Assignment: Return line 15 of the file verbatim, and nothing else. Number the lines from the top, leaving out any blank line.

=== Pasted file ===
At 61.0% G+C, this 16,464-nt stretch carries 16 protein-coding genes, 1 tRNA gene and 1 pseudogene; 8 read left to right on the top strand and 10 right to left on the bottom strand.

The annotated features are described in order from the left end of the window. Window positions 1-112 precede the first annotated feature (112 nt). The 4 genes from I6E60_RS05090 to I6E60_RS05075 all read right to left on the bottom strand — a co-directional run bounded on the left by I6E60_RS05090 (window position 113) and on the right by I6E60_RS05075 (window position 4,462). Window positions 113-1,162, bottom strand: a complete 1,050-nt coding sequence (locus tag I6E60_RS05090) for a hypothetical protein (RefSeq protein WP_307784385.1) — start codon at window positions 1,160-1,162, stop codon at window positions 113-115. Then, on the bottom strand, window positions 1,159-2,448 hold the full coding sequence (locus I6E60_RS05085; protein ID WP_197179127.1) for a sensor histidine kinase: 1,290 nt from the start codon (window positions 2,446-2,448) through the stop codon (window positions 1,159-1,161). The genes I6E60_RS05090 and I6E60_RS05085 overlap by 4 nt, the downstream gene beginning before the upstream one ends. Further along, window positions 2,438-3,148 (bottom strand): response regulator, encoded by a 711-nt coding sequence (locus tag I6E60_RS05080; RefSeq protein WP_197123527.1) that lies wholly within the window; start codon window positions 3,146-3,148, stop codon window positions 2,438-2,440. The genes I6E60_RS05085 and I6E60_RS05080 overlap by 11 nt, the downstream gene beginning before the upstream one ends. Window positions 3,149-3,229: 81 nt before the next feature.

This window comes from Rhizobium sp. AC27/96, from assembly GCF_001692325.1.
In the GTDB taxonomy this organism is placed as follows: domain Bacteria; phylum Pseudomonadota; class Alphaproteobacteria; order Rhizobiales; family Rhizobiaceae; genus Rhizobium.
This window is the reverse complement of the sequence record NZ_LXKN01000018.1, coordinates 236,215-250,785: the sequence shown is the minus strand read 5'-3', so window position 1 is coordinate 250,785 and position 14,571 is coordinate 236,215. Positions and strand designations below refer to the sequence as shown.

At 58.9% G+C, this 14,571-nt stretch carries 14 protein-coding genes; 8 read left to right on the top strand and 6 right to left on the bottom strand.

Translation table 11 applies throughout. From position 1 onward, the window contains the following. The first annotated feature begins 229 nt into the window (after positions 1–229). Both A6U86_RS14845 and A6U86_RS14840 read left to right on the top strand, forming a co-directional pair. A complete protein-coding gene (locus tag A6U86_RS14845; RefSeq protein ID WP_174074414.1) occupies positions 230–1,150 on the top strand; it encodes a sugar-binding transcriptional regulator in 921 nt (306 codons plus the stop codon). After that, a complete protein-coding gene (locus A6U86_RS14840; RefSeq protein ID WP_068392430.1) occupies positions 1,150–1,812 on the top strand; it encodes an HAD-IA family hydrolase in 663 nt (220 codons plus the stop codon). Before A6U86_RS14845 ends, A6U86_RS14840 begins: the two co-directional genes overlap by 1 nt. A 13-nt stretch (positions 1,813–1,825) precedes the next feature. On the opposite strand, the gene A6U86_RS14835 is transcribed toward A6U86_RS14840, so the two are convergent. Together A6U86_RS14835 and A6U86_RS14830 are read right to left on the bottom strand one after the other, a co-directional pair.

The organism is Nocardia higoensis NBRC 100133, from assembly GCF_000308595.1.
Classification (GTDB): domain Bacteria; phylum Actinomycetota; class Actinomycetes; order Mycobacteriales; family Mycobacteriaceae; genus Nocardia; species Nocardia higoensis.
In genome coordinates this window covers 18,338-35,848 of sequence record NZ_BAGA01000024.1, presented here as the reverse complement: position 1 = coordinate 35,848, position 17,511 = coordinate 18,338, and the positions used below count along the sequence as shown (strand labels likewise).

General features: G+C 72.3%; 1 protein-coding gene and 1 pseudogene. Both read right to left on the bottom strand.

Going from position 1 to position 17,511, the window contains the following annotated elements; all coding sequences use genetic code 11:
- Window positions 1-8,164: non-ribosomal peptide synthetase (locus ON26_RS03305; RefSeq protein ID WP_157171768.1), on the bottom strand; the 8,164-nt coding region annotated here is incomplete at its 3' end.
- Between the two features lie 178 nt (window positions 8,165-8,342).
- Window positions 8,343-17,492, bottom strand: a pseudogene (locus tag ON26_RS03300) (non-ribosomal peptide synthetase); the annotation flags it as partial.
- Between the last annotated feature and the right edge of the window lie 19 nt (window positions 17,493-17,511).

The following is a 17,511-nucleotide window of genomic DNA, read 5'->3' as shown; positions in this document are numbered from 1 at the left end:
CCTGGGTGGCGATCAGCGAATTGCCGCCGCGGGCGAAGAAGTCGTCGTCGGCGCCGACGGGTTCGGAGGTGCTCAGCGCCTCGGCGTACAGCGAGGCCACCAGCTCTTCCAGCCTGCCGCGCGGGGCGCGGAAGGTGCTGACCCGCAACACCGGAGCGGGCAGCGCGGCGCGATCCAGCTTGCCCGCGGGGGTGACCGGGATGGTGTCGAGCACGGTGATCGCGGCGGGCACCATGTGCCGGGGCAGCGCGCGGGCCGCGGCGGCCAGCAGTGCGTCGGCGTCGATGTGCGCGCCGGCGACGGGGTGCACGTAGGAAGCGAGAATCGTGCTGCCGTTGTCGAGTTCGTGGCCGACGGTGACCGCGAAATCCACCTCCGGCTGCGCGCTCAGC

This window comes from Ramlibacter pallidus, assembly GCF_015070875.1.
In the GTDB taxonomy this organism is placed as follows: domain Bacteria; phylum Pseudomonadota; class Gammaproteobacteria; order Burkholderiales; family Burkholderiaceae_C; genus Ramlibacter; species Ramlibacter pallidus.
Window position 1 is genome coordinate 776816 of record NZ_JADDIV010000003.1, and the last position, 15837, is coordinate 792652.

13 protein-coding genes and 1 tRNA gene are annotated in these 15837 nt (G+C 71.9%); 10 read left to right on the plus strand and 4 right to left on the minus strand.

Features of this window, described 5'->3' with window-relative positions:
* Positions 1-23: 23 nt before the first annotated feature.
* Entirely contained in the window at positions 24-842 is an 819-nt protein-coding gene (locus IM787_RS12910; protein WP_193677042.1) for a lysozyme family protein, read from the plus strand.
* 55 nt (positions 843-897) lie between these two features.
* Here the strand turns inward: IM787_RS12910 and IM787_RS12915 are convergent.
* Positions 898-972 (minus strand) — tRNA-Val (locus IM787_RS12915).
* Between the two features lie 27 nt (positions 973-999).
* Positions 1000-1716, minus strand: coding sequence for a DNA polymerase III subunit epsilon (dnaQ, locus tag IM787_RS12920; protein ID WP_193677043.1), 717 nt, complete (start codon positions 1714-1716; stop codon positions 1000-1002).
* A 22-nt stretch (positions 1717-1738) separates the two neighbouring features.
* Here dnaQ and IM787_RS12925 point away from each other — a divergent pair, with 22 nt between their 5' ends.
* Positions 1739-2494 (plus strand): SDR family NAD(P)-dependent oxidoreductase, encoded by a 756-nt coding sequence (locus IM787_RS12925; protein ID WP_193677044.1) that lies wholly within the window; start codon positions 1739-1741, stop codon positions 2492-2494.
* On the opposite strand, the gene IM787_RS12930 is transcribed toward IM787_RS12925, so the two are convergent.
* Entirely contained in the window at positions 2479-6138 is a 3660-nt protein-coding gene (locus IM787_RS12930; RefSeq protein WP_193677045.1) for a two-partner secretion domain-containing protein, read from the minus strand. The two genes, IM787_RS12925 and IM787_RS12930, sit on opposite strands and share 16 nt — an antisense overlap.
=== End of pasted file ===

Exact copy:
- Window positions 8,343-17,492, bottom strand: a pseudogene (locus tag ON26_RS03300) (non-ribosomal peptide synthetase); the annotation flags it as partial.